A type of digital asset that has a specific market value and that has powerful cryptographic properties. These usually perform independently of traditional intermediaries like banks and other financial institutions.

Cryptographic Hash Function

This process occurs on a node wherein any transaction is converted into a standard alphanumeric string that registers its place in the blockchain. Each cryptocurrency has its own unique hashing algorithm.


This is the practice of encrypting or decrypting information.

Crypto Trading

The simplest method of exchanging or receiving cryptocurrency. Rather than mining, users can buy and sell cryptocurrencies for another.

Custodial /Non-Custodial Wallet

Generally connected to the storage of keys, regarding wallets or exchanges, a non-custodial set-up is where the users directly detain private keys. Custodial is when a private key is held by the exchange where the wallet is registered.


Dark Web

This is a portion of the Internet which are not indexed by various search engines such as Google, and which requires specific software, configurations, or authorization to access.

Date of Launch

This is popular among ICOs as this denotes when the tokens will become available for purchase.

Dead Cat Bounce

In market jargon, this refers to a temporary recovery in price amid a notable decrease.


This refers to structures wherein the authority to decide on the network’s behalf rests on the shoulders of nodes or actors who work in a distributed function to attain a similar goal.

Decentralized Applications

Abbreviated as DApps, these are applications that are created and run on a decentralized network.

Decentralized Autonomous Organizations

Abbreviated as DAO, these are organizations that run through rules as coded in smart contracts.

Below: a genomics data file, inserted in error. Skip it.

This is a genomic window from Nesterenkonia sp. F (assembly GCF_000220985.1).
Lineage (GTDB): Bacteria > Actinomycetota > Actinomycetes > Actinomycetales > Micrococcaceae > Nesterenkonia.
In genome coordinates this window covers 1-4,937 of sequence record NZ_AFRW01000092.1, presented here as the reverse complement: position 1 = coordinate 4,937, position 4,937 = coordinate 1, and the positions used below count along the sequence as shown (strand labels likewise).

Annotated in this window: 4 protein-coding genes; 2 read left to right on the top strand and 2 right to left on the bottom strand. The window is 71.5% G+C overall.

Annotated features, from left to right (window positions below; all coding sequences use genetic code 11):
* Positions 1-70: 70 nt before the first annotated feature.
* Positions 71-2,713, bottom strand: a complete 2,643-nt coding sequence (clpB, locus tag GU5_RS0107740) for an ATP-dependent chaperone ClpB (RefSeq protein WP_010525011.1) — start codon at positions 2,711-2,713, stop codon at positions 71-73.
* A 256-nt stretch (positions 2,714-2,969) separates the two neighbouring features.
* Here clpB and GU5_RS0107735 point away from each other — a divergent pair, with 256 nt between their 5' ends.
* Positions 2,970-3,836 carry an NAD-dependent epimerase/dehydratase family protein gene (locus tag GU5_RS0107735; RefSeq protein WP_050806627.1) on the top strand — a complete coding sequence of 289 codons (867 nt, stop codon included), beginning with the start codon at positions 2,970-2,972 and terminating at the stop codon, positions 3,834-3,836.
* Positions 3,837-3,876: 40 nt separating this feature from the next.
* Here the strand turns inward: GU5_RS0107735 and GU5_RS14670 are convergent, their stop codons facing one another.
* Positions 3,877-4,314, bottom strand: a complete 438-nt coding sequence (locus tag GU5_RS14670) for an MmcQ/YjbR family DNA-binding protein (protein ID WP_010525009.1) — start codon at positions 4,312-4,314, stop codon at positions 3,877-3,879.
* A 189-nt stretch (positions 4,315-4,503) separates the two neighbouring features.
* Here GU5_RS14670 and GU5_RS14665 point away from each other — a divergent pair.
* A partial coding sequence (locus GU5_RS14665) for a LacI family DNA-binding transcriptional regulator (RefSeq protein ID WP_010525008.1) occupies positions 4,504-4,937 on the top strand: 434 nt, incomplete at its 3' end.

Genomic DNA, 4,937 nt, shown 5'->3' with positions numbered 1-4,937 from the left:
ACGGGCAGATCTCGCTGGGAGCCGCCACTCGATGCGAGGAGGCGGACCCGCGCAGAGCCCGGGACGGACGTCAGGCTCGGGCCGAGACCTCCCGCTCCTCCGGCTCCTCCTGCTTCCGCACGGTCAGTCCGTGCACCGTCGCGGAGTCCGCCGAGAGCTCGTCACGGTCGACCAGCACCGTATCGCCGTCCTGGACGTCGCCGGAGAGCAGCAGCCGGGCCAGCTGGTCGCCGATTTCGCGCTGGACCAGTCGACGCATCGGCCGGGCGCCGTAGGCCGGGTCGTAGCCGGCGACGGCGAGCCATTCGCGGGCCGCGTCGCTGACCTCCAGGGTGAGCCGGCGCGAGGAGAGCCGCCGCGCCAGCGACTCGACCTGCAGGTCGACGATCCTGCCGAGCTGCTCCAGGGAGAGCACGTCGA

Decentralized Exchange

Abbreviated as DEX, this is a type of cryptocurrency exchange wherein various entities may purchase or sell cryptocurrencies without the direct facilitation of any intermediary.


This is a process wherein undecipherable information is rendered back to its unencrypted form.

Delegated Proof-of-Stake

Abbreviated as DPoS, this is a consensus mechanism similar to Proof-of-Stake (PoS). However, the system delegates entities who will produce blocks on the blockchain, who, in turn, will gain rewards for doing so.

Depth Chart

This chart plots the requests to buy — or bid — and the requests to sell — or ask — on a chart depending on limit orders. This also shows the crossover point where the market is highly likely to accept a transaction in a timely function.


This is a financial contract between two or more parties that derives its value from the performance of an underlying asset.

Deterministic Wallet

This is a type of wallet that allows its user to generate keys from a seed.


This refers to the cost of discovering new blocks. Transaction fees increase in proportion to the level of difficulty.

Digital Currency

This is an asset that only exists digitally and has a certain value. It is sometimes called digital commodity.

Digital Identity

This refers to the digital representation of a person through information such as name and address.

Digital Signature